The Klein Correspondence II
Dualities and isomorphisms of classical groups
Four of the five families of classical generalised quadrangles come in dual pairs: (i) and ; (ii) and . Both can be demonstrated by the Klein correspondence. Recall from the last post that the Klein correspondence maps a line of represented as the row space of
to the point where
Now consider the symplectic generalised quadrangle defined by the bilinear alternating form
A totally isotropic line must then satisfy
Therefore, the lines of are mapped to points of lying in the hyperplane . Now the quadratic form defining is and is the tangent hyperplane at the projective point , which does not lie in the quadric. Hence the hyperplane is non-degenerate and so we see that maps to points of . That this mapping is bijective follows from noting that the number of lines of is equal to the number of points of (namely, ).
Now we will consider a more difficult situation which reveals that the generalised quadrangles and are also formally dual to one another. We could take the approach above, but instead, we will use a cunning way (told to me by Tim Penttila) to produce an Hermitian form on . First we consider as the subspaces of that are fixed by a particular involution known as a Baer involution. In order for this to look nice, I will change the form that defines :
where is an irreducible homogeneous quadratic in two variables over . So when we restrict this form to the points with entries only in , we have a form of minus type; a polar space isomorphic to . The Baer involution is simply the map which raises each coordinate to its q-th power, and so our is exactly the fixed singular elements of this involution. Moreover, switches the latins and greeks. To see this, note that the latins and greeks form a block-system for the full orthogonal group. Now consider the following singular plane:
Then applying to each point comprising will give us a different plane which intersects in the line
Therefore, is in a different class to . Furthermore, if we take a line of , it is fixed by and the two singular planes incident with this line are interchanged by . If we relate what is doing back to , we see that it is inducing a polarity of having absolute lines. By the classification of polarities, this is a unitary polarity. So we see that corresponds to the hermitian surface . Hence .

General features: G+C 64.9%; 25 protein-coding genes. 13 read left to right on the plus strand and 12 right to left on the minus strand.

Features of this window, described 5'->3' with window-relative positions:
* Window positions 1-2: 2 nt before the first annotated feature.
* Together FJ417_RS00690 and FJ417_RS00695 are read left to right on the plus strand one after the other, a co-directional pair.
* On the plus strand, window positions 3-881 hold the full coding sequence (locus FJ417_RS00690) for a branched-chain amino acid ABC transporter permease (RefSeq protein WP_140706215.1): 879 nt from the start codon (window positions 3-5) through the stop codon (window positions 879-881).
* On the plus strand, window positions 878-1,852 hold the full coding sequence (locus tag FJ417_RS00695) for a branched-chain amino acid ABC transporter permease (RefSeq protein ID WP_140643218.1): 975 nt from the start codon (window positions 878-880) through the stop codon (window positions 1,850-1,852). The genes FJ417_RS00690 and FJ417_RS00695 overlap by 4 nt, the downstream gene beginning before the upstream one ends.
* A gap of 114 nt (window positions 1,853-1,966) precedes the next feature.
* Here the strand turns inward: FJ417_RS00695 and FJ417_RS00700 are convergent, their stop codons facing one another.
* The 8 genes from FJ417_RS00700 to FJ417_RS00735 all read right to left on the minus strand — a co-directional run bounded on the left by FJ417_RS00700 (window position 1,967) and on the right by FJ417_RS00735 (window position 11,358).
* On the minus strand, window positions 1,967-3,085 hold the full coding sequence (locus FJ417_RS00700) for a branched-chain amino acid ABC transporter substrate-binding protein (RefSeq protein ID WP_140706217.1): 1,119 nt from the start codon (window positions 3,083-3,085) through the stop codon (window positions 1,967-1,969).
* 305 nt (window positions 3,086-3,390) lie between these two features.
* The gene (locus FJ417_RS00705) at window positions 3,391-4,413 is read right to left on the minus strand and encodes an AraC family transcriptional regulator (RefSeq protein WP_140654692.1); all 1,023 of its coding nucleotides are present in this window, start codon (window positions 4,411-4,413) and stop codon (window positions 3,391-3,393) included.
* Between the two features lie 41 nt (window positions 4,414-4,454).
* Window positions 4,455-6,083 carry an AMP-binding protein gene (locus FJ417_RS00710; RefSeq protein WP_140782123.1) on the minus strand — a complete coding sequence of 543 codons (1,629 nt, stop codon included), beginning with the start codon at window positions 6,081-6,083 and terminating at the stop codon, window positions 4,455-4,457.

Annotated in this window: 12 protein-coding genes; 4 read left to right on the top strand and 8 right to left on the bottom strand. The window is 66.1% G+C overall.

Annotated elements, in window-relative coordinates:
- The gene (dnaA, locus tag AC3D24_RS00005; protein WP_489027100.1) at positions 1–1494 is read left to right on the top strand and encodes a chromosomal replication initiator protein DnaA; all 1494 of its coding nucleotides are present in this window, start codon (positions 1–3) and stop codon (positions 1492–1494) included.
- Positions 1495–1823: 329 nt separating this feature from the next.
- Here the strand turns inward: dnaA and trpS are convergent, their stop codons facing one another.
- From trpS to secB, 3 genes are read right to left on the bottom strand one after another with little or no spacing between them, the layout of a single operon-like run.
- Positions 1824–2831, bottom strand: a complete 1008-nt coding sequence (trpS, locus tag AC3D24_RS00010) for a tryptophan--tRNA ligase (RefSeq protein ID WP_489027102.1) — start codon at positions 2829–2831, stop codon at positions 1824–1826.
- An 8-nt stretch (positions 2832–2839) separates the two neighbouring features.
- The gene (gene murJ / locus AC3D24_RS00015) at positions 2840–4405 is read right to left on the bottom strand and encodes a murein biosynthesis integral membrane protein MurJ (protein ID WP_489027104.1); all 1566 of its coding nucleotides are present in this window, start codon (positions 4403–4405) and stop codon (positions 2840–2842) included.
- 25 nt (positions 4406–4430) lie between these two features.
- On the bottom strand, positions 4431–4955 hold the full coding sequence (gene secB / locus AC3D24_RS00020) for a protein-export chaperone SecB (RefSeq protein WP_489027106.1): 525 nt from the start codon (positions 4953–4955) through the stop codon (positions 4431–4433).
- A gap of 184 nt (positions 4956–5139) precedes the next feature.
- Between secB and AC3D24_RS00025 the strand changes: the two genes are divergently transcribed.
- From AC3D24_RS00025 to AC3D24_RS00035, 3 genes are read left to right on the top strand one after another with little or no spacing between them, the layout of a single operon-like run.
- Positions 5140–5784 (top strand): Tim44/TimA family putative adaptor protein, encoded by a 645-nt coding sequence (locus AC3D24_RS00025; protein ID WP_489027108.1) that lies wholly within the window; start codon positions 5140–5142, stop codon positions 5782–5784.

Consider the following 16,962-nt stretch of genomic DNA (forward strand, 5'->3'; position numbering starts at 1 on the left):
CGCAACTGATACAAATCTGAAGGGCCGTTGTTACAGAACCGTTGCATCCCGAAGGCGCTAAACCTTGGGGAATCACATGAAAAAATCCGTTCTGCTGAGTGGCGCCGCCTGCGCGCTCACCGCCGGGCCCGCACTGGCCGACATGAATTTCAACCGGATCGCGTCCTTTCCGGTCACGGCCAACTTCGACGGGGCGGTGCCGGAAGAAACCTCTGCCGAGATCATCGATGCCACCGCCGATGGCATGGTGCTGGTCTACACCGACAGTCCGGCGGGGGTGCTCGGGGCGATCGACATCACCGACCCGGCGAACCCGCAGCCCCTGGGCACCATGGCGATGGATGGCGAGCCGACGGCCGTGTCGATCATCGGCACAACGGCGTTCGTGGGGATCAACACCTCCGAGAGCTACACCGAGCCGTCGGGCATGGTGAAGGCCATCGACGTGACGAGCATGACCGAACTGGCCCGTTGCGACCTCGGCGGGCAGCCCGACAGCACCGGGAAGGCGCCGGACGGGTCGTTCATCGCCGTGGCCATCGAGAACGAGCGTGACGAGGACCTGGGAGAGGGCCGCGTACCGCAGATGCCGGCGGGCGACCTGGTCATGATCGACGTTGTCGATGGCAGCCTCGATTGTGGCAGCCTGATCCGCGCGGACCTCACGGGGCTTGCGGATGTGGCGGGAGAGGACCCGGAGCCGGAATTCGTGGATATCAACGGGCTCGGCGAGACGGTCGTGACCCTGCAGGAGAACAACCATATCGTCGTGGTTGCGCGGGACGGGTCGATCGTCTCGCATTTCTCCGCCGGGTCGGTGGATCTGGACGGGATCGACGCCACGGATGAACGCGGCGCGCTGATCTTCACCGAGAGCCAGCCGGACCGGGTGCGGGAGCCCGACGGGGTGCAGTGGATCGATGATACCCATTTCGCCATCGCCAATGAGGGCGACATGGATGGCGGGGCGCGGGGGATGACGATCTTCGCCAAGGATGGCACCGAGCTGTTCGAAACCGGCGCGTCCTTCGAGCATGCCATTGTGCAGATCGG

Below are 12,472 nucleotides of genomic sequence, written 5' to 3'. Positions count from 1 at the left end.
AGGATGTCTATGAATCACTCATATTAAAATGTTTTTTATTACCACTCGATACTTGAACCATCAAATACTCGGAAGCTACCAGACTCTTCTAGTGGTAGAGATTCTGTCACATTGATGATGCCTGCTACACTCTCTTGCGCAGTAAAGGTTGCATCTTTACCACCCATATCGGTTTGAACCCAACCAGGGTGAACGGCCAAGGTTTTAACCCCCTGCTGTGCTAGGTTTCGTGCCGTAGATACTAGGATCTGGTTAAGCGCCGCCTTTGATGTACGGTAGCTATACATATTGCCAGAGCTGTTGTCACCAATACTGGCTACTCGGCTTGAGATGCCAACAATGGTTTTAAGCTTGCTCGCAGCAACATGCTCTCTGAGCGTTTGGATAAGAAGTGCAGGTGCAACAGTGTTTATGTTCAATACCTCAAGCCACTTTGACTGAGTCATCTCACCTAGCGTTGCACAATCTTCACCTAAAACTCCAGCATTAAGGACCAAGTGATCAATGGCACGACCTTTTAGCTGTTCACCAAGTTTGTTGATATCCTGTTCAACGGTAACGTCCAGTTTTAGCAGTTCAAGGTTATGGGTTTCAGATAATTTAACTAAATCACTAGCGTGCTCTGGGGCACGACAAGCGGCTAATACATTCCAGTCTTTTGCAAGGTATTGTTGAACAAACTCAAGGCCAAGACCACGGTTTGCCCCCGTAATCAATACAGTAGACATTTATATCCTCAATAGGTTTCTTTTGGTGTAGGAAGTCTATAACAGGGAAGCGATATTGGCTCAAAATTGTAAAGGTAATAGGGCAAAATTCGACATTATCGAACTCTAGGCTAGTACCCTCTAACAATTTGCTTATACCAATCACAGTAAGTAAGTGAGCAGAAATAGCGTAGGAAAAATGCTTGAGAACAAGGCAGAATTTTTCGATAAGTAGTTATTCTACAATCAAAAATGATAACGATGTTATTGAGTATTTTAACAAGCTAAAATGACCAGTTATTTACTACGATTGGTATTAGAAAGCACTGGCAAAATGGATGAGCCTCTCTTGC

Ovoids and spreads
An ovoid of is a set of points such that no two are collinear in a line of . So under the Klein correspondence, we have a set of lines of such that no two are concurrent in a point of (and equivalently, they do not span a plane of ). So an ovoid of is equivalent to a spread of .
We also mention here a beautiful observation of Shult and Thas:
any 1-system of , q odd, is equivalent to the classical 1-system (arising from the Klein image of an elliptic quadric).
A 1-system of is a set of lines of that are pairwise opposite: there is no singular plane on one of the lines meeting the other in a point. Under the Klein correspondence, we end up with a set of point/plane incident pairs, such that no two will intersect in a line that passes through their given points. Such a configuration defines an ovoid of : a set of points with no 3 collinear. By a result attributed to the independent work of Barlotti and Panella (1955), this ovoid is projectively equivalent to en elliptic quadric. So the 1-system is the Klein image of an elliptic quadric.
Isomorphisms of simple gorups
The Klein Correspondence yields a simple way to explain why and . First, consider an eight dimensional vector space over equipped with the quadratic form
Think of the vectors as eight-tuples, so that we have a natural action of the symmetric group on the vectors: simply by permutation of coordinates. Then fixes and the subspace of vectors whose coordinates sum to . Then induces an action on the quotient six-dimensional vector space
We should also observe that preserves the quadratic form , and the inherited quadratic form on . So has a representation into , and then by orders, we have an isomorphism. The Klein correspondence then yields .
Now for , we observe that we can use the same setting since can be realised inside the stabiliser of a point or a plane of . Take the following singular plane of :
Now does not fix this plane by acting on coordinates, but we do have a subgroup of , namely that acts 2-transitively on these coordinates if we think of its natural action on the projective line labelled in the order . Then by comparing orders, we see that is isomorphic to .
See also Rob Wilson’s book “The Finite Simple Groups”, page 99.